Carbon export in the seasonal sea ice zone north of Svalbard from winter to late summer
Peer reviewed, Journal article
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Original versionFrontiers in Marine Science. 2021, 7 . 10.3389/fmars.2020.525800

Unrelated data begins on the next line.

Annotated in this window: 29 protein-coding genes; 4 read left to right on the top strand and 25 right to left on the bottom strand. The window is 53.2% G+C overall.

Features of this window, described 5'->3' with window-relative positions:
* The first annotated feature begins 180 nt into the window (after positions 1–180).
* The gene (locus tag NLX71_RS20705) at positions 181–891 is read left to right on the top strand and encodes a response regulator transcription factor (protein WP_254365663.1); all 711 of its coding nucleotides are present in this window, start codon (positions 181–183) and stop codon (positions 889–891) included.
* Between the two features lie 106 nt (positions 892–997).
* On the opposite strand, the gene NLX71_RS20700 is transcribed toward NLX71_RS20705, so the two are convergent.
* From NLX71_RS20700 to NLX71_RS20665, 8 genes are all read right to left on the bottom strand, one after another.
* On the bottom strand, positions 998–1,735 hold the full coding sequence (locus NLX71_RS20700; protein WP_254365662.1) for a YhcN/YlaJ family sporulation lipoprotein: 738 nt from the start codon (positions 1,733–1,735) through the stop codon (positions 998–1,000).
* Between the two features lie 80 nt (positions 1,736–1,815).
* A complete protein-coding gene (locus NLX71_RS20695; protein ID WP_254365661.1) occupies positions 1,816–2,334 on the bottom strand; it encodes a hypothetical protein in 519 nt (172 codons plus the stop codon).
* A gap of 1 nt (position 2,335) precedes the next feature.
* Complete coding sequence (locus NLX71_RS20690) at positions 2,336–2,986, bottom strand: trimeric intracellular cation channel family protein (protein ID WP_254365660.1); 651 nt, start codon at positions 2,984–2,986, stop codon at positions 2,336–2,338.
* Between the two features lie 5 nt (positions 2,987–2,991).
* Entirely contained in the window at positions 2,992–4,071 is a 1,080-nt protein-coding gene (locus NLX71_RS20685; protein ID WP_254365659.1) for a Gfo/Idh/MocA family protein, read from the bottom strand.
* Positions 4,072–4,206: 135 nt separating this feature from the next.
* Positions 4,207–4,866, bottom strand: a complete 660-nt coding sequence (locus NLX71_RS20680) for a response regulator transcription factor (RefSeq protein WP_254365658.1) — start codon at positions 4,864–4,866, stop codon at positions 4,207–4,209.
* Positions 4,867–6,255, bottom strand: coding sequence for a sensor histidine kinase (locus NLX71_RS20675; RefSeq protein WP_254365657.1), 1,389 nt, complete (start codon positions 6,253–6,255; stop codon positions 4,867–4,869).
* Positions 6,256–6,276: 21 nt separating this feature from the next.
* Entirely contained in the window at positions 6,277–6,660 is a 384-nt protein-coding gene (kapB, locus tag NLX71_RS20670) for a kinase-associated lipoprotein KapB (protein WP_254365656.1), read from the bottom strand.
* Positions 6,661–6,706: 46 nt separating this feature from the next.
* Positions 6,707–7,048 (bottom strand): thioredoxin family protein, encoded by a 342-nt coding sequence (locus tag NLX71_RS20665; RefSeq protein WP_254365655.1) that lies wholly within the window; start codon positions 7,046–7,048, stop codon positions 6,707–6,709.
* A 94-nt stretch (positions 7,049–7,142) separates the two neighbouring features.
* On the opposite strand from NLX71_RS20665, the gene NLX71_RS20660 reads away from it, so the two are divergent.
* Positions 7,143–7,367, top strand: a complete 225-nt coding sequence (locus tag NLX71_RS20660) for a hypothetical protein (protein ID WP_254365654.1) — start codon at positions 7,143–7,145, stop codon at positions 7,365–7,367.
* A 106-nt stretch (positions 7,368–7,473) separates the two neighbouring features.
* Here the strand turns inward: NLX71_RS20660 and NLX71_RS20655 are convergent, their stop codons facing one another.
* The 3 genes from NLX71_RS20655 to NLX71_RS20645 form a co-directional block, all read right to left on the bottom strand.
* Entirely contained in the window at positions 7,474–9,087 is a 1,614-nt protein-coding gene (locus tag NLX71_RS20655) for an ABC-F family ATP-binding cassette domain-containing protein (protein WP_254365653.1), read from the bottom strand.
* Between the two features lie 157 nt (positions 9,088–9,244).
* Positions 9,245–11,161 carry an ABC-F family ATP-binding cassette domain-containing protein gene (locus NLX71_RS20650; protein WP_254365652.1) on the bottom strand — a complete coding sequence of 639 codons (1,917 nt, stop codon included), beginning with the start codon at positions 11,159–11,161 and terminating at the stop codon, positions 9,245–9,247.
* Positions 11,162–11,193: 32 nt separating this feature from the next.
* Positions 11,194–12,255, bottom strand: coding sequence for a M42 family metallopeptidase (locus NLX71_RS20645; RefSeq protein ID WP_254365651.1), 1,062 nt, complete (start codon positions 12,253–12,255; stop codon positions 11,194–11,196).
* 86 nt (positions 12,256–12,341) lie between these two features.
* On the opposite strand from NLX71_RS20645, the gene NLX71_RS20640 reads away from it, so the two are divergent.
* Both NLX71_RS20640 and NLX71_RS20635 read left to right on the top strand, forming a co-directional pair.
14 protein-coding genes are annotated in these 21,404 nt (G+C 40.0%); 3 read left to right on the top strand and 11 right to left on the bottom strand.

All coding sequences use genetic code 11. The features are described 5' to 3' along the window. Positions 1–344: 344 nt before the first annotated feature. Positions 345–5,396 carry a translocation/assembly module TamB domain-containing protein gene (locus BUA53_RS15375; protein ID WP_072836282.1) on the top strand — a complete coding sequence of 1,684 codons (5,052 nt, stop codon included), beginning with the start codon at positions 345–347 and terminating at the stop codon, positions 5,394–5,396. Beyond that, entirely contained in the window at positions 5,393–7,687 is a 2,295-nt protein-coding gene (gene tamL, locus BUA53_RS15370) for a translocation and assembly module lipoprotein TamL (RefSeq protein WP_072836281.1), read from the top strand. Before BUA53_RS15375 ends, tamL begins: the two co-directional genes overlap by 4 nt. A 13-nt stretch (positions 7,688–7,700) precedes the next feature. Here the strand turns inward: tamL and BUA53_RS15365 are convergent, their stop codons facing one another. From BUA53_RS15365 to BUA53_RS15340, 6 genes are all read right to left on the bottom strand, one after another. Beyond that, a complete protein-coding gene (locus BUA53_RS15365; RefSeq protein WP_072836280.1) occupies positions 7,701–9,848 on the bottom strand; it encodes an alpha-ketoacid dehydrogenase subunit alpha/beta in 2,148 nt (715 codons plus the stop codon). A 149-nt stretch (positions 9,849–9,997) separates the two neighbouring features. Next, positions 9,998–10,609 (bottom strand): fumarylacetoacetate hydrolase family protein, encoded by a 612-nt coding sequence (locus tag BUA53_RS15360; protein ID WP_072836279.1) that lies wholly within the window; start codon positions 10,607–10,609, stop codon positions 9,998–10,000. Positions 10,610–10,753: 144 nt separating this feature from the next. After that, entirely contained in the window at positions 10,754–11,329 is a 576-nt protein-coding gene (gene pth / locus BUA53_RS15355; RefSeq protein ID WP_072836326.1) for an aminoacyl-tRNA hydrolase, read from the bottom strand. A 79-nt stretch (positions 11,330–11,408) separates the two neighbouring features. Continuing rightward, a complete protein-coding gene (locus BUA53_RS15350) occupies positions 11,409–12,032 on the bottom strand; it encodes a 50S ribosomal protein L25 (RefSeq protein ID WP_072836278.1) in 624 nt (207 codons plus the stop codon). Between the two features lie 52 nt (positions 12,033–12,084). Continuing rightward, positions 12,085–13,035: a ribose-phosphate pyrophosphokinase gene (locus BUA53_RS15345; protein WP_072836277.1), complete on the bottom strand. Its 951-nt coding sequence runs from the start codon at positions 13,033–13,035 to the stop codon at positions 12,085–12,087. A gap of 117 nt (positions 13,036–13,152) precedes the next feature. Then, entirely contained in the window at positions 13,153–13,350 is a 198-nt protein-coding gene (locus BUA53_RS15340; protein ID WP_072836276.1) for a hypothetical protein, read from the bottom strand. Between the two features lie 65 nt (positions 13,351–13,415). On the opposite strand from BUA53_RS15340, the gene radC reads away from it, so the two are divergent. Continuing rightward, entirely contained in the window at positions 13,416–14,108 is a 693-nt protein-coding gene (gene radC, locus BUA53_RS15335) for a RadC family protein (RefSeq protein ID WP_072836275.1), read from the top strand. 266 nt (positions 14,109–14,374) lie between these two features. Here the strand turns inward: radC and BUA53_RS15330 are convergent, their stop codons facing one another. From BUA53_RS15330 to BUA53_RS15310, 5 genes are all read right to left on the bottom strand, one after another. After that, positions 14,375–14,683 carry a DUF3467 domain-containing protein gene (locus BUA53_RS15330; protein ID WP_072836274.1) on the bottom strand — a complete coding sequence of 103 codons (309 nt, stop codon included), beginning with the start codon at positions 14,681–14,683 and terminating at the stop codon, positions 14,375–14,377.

Phytoplankton blooms in the Arctic Ocean's seasonal sea ice zone are expected to start earlier and occur further north with retreating and thinning sea ice cover. The current study is the first compilation of phytoplankton bloom development and fate in the seasonally variable sea ice zone north of Svalbard from winter to late summer, using short-term sediment trap deployments. Clear seasonal patterns were discovered, with low winter and pre-bloom phytoplankton standing stocks and export fluxes, a short and intense productive season in May and June, and low Chl a standing stocks but moderate carbon export fluxes in the autumn post-bloom conditions. We observed intense phytoplankton blooms with Chl a standing stocks of >350 mg m−2 below consolidated sea ice cover, dominated by the prymnesiophyte Phaeocystis pouchetii. The largest vertical organic carbon export fluxes to 100 m, of up to 513 mg C m−2 day−1, were recorded at stations dominated by diatoms, while those dominated by P. pouchetii recorded carbon export fluxes up to 310 mg C m−2 day−1. Fecal pellets from krill and copepods contributed a substantial fraction to carbon export in certain areas, especially where blooms of P. pouchetii dominated and Atlantic water advection was prominent. The interplay between the taxonomic composition of protist assemblages, large grazers, distance to open water, and Atlantic water advection was found to be crucial in determining the fate of the blooms and the magnitude of organic carbon exported out of the surface water column. Previously, the marginal ice zone was considered the most productive region in the area, but our study reveals intense blooms and high export events in ice-covered waters. This is the first comprehensive study on carbon export fluxes for under-ice phytoplankton blooms, a phenomenon suggested to have increased in importance under the new Arctic sea ice regime.